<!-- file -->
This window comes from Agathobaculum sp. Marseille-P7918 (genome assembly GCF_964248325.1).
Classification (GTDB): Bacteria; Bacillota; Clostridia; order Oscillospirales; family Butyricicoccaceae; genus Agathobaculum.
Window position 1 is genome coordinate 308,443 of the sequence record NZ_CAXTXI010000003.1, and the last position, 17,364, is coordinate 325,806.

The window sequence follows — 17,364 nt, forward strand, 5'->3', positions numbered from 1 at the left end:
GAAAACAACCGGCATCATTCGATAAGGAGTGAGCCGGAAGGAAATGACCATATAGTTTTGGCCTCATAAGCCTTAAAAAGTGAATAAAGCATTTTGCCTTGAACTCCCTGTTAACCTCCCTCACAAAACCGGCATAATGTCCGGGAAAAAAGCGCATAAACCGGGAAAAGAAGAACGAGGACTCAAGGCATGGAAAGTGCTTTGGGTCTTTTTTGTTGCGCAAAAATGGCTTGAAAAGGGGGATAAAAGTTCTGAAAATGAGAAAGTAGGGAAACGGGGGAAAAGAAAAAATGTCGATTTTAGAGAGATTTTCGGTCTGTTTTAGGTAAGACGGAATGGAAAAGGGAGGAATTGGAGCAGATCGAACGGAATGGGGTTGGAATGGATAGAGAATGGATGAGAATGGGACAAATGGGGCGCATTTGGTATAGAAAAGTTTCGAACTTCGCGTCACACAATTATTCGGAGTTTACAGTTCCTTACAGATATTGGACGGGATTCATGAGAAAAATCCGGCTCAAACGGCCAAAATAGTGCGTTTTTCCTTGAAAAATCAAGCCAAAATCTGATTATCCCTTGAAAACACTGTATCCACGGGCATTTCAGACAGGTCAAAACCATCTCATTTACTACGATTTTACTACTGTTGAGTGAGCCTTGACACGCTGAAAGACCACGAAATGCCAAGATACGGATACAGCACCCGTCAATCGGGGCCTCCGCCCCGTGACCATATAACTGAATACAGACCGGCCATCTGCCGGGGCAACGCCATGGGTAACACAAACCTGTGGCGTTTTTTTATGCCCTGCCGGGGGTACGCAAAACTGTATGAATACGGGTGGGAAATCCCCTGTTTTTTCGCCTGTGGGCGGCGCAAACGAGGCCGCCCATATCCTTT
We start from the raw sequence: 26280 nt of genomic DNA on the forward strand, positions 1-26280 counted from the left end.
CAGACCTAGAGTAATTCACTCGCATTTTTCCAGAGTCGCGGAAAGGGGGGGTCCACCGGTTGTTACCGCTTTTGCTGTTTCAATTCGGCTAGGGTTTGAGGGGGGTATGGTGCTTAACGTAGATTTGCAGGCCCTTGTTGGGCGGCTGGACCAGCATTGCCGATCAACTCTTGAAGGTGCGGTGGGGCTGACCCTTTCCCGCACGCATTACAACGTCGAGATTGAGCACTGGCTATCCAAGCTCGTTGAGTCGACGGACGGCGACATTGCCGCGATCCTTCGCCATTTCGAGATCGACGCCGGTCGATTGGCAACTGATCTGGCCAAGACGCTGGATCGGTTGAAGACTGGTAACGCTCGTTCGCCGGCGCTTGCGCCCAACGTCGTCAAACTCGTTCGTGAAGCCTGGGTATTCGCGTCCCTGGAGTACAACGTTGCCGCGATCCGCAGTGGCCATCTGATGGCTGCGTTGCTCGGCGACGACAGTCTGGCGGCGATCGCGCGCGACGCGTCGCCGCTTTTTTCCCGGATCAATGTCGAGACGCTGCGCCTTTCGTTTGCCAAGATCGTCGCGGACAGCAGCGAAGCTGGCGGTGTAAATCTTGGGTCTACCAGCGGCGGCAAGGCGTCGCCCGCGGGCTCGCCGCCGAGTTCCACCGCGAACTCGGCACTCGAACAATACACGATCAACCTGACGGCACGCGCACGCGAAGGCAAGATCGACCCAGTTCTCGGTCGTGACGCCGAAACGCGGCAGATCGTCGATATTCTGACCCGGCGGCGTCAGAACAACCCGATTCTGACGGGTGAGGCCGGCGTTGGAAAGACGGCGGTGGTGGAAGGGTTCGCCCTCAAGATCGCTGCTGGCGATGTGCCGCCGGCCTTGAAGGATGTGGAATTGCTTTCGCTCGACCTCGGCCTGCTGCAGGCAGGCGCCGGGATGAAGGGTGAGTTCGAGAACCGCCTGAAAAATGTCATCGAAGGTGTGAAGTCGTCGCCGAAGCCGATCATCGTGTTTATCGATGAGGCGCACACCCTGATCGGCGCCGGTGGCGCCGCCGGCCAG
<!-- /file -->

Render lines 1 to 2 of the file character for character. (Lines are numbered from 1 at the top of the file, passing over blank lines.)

This window comes from Agathobaculum sp. Marseille-P7918 (genome assembly GCF_964248325.1).
Classification (GTDB): Bacteria; Bacillota; Clostridia; order Oscillospirales; family Butyricicoccaceae; genus Agathobaculum.